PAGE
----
How do you select the right candidate for your leadership roles? Are you recruiting and later discovering this might not have been the right person for the job? Are you recruiting and then needing to fill the post again when your new employee goes elsewhere? These are problems that affect many organisations. Why does this happen – and how can we fix this?
Many of these problems are caused by traditional recruitment practices. These may have several pitfalls:
- Applications are now usually submitted online. This can often be done with a single click from an online job board, so there may be plenty of applicants to screen before you can build a shortlist for the final stage of the selection process. Achievements and current responsibilities are often exaggerated. Software is available to help shortlist, but simply looking for words in the application that match those in the job and person specifications, won’t help much, while increasing the risk of excluding candidates with different, yet valid, experience
- How strong are their leadership skills? Applicants who are leaders in small, flexible, organisations might fail in larger (more regimented?) organisations, and vice-versa. Are you asking for a degree and/or other professional qualifications? Does that tell you about the candidate’s ability for the role?
- If you are relying on interview as a sole methodology at the final stage of the selection process, you may encounter several pitfalls. Interview questions are frequently predictable. Interviewer preference / bias can include or exclude candidates. Are they looking for someone like them, or someone like the previous holder of the role? Does the interview start well, with later poorer performance by the candidate overlooked, or start badly with the candidate dismissed as a serious contender too early in the interview?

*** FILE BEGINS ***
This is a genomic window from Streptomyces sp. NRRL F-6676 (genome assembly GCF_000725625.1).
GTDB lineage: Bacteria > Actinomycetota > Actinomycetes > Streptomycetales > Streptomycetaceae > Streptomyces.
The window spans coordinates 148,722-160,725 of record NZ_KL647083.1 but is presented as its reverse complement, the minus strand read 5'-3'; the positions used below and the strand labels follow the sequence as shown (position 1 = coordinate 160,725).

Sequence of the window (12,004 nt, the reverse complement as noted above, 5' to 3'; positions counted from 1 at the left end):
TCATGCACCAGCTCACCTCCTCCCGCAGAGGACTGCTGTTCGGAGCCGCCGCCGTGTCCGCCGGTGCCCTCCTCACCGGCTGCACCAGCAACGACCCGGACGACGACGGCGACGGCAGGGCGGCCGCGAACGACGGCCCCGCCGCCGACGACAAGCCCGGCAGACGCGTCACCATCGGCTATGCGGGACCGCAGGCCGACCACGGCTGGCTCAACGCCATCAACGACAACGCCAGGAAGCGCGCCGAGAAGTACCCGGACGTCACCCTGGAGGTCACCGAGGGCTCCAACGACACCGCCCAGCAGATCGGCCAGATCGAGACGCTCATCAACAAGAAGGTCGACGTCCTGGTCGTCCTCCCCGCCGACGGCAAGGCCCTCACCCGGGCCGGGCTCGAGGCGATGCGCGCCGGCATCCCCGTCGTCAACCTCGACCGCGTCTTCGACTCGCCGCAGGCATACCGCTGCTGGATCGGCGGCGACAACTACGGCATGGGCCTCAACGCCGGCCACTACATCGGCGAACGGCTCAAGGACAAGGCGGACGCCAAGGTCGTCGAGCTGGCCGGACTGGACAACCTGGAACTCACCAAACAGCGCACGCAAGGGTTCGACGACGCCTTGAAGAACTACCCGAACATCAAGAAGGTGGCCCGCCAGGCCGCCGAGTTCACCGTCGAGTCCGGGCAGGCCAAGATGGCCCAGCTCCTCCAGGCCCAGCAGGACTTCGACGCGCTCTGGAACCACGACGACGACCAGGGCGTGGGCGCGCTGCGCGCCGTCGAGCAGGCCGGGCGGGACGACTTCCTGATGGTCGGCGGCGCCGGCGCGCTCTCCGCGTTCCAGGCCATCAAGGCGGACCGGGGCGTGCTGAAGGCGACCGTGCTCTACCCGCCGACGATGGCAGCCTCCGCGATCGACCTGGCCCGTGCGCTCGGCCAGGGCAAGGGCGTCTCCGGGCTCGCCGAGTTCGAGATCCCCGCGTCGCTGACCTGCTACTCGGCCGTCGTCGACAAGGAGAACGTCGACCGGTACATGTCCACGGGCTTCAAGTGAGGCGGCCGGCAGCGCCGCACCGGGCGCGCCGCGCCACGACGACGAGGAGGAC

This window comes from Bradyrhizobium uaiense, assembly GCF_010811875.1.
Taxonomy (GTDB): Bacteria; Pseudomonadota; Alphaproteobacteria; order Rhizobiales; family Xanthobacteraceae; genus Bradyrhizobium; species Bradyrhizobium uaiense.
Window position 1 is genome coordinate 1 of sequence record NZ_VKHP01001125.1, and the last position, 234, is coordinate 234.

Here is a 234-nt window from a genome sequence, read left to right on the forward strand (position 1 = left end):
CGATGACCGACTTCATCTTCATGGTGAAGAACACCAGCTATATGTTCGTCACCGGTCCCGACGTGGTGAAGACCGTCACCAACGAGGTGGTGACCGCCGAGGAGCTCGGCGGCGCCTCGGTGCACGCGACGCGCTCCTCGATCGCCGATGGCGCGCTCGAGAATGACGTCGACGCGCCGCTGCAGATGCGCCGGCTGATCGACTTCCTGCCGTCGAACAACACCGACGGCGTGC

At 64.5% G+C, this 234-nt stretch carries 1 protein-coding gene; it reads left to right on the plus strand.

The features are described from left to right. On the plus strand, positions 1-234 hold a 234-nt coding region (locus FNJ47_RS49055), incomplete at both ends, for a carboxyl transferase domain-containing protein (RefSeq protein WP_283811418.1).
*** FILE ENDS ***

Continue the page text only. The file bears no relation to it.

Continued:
- References are unreliable as previous employers have little reason to warn a potential employer about a previous employee or retain an underperforming current employee.
A better way to recruit
There are several ways this process can be improved. Firstly, before proceeding to the final stage of the selection process do you want to screen candidates using online assessment tools such as psychometric tests (e.g., aptitude tests, ability tests or situational judgement tests and with leadership and job skills testing to measure their abilities?
Once you have a robust final shortlist of candidates, can you strengthen your selection process by using the assessment centre methodology, which can be conducted on a face-to-face basis or virtually. You can learn more about both here. (Lessons learnt from Assessment Centres, Why Virtual Assessment Centres are here to Stay).
Secondly, are you able to recruit internally? You’ll know a lot more about the potential, skills, and abilities of your existing employees. One of the best ways to manage this is to establish and maintain a Talent Pool of internal candidates who you have proactively identified as being suitable for future roles in your organisation. Additionally, external candidates can also be invited to apply for specific roles and participate in the assessment process to be placed in the relevant Talent Pools. We have written about this here: Building a Talent Pool
ODRL provides innovative and evidence-based services to help organisations improve their effectiveness and performance. If you would like to learn more about using talent pools, assessment centres and virtual assessment and candidate testing, please contact Dr Kay Sahdev (email@example.com)